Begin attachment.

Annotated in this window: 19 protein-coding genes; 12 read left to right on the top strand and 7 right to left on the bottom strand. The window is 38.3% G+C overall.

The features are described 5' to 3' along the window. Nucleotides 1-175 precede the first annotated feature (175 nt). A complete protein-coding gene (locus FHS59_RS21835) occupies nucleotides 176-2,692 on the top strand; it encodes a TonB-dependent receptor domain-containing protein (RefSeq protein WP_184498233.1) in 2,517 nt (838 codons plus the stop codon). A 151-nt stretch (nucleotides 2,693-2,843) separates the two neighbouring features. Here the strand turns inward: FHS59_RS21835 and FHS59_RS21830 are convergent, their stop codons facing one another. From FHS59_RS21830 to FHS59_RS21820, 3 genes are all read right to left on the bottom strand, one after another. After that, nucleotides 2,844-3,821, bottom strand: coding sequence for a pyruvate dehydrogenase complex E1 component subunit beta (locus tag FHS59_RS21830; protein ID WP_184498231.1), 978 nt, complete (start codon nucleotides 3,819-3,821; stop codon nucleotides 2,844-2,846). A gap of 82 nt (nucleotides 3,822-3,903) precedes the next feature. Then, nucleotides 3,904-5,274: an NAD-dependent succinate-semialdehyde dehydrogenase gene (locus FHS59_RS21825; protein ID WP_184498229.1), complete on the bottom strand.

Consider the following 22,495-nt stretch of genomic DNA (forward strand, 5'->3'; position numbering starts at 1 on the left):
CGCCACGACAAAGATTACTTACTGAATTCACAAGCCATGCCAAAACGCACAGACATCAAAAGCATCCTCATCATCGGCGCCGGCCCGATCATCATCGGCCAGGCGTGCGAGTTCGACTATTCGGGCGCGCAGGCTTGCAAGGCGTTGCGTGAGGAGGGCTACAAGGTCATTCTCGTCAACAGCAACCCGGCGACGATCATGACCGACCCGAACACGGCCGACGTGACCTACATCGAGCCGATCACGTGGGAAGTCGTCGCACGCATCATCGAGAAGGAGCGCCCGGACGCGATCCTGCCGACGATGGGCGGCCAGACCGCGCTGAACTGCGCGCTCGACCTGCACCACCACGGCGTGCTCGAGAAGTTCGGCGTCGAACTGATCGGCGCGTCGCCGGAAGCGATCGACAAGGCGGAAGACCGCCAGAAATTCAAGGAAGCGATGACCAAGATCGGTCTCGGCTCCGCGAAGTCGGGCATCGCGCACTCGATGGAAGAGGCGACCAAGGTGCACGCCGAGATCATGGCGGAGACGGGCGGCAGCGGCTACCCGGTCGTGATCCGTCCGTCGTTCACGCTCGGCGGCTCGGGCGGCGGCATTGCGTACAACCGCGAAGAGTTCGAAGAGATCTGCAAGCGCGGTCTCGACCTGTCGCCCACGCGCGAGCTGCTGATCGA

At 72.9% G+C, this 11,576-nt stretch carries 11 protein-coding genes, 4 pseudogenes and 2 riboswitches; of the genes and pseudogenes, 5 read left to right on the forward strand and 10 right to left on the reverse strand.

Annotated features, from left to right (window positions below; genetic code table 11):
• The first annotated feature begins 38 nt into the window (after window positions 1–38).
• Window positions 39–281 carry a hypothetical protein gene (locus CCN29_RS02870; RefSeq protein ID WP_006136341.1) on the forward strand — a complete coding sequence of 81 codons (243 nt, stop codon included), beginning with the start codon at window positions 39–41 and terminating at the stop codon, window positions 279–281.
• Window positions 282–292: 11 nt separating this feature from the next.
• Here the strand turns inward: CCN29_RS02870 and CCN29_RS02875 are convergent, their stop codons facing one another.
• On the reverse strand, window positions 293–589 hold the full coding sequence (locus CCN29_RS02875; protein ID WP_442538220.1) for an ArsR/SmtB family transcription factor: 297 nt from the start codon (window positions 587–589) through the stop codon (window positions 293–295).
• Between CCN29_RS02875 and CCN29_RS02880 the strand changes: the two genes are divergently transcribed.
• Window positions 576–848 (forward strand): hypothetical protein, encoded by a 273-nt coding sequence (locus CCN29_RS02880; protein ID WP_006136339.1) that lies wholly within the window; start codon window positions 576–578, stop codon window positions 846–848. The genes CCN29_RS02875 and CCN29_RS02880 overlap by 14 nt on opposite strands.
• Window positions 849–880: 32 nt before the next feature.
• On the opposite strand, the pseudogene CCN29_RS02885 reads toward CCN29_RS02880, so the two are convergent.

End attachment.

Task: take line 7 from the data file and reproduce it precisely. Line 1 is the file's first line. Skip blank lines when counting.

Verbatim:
• The first annotated feature begins 38 nt into the window (after window positions 1–38).